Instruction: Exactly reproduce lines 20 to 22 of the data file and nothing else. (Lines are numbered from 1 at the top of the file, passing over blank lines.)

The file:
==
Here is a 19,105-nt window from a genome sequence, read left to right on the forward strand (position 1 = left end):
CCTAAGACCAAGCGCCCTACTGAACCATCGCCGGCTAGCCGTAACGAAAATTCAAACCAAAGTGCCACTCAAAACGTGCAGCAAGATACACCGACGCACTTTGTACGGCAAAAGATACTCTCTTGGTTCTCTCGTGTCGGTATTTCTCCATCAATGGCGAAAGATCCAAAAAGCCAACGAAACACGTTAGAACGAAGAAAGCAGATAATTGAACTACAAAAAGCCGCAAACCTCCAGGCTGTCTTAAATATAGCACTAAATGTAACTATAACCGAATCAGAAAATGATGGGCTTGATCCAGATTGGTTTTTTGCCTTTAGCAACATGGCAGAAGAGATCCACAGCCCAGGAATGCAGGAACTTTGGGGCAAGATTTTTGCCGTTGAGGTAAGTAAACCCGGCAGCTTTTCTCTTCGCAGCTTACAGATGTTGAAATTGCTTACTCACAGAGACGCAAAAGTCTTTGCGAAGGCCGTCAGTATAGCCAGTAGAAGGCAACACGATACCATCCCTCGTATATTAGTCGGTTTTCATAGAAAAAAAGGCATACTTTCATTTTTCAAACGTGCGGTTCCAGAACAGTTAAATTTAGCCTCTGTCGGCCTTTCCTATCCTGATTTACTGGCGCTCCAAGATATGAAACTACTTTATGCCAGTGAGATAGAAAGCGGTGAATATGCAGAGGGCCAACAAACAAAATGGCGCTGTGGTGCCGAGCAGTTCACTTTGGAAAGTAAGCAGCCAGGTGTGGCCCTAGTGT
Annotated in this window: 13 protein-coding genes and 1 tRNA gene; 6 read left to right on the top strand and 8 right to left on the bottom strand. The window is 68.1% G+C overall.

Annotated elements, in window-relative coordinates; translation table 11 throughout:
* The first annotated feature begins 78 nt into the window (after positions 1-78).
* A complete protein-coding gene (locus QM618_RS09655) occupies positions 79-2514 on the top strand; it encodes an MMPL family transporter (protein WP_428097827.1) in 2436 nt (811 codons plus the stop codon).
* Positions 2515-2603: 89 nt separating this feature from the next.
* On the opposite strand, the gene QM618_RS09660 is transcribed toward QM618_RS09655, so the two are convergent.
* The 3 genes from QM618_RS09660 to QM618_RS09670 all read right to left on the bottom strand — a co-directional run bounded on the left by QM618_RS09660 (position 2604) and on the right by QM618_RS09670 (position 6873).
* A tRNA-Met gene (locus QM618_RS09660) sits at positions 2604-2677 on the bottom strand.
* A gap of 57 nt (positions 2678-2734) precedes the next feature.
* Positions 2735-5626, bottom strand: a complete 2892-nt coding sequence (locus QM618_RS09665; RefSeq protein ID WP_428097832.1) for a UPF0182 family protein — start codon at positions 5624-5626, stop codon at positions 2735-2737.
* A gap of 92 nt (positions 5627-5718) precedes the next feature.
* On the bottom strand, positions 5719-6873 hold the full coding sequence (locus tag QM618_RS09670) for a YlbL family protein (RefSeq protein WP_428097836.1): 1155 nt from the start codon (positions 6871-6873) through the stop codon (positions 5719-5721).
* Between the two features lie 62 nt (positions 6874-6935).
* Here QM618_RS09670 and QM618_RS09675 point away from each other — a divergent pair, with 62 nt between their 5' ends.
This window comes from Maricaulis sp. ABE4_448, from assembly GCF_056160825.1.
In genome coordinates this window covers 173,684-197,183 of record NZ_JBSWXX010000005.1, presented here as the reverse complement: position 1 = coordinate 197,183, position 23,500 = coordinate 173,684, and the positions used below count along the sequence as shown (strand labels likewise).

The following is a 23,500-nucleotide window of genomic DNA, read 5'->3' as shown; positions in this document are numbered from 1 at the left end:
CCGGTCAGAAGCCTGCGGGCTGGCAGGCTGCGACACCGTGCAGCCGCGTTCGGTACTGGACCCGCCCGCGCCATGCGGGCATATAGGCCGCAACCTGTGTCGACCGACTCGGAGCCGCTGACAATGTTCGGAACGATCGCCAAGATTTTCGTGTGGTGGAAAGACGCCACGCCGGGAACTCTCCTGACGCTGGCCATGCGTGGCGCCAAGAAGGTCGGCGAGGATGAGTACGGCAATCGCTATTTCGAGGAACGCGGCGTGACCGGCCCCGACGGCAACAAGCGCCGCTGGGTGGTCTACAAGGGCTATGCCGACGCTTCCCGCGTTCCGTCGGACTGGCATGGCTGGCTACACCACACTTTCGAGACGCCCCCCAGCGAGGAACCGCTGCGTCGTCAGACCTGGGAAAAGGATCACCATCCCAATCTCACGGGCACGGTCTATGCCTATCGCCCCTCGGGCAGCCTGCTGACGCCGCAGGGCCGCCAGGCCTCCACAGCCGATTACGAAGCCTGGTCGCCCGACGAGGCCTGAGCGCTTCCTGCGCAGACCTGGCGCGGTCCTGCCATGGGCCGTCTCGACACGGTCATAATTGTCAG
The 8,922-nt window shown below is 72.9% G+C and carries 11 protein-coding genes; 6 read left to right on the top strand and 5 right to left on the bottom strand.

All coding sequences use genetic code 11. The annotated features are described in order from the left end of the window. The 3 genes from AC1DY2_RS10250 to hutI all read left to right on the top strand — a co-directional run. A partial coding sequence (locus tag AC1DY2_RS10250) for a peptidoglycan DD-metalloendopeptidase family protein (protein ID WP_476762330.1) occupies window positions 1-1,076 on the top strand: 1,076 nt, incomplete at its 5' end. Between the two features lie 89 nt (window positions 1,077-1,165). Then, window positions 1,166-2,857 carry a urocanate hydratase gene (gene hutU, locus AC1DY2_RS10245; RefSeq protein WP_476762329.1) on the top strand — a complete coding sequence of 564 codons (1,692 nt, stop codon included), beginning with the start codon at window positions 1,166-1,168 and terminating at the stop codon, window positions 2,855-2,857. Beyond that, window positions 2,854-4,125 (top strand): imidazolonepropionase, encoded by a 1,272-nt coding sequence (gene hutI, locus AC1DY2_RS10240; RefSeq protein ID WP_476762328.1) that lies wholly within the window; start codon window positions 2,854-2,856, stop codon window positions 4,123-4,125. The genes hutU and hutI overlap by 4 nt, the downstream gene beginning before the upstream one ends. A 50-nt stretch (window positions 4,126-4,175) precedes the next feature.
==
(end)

CCGGTCAGAAGCCTGCGGGCTGGCAGGCTGCGACACCGTGCAGCCGCGTTCGGTACTGGACCCGCCCGCGCCATGCGGGCATATAGGCCGCAACCTGTGTCGACCGACTCGGAGCCGCTGACAATGTTCGGAACGATCGCCAAGATTTTCGTGTGGTGGAAAGACGCCACGCCGGGAACTCTCCTGACGCTGGCCATGCGTGGCGCCAAGAAGGTCGGCGAGGATGAGTACGGCAATCGCTATTTCGAGGAACGCGGCGTGACCGGCCCCGACGGCAACAAGCGCCGCTGGGTGGTCTACAAGGGCTATGCCGACGCTTCCCGCGTTCCGTCGGACTGGCATGGCTGGCTACACCACACTTTCGAGACGCCCCCCAGCGAGGAACCGCTGCGTCGTCAGACCTGGGAAAAGGATCACCATCCCAATCTCACGGGCACGGTCTATGCCTATCGCCCCTCGGGCAGCCTGCTGACGCCGCAGGGCCGCCAGGCCTCCACAGCCGATTACGAAGCCTGGTCGCCCGACGAGGCCTGAGCGCTTCCTGCGCAGACCTGGCGCGGTCCTGCCATGGGCCGTCTCGACACGGTCATAATTGTCAG
The 8,922-nt window shown below is 72.9% G+C and carries 11 protein-coding genes; 6 read left to right on the top strand and 5 right to left on the bottom strand.

All coding sequences use genetic code 11. The annotated features are described in order from the left end of the window. The 3 genes from AC1DY2_RS10250 to hutI all read left to right on the top strand — a co-directional run. A partial coding sequence (locus tag AC1DY2_RS10250) for a peptidoglycan DD-metalloendopeptidase family protein (protein ID WP_476762330.1) occupies window positions 1-1,076 on the top strand: 1,076 nt, incomplete at its 5' end. Between the two features lie 89 nt (window positions 1,077-1,165). Then, window positions 1,166-2,857 carry a urocanate hydratase gene (gene hutU, locus AC1DY2_RS10245; RefSeq protein WP_476762329.1) on the top strand — a complete coding sequence of 564 codons (1,692 nt, stop codon included), beginning with the start codon at window positions 1,166-1,168 and terminating at the stop codon, window positions 2,855-2,857. Beyond that, window positions 2,854-4,125 (top strand): imidazolonepropionase, encoded by a 1,272-nt coding sequence (gene hutI, locus AC1DY2_RS10240; RefSeq protein ID WP_476762328.1) that lies wholly within the window; start codon window positions 2,854-2,856, stop codon window positions 4,123-4,125. The genes hutU and hutI overlap by 4 nt, the downstream gene beginning before the upstream one ends. A 50-nt stretch (window positions 4,126-4,175) precedes the next feature.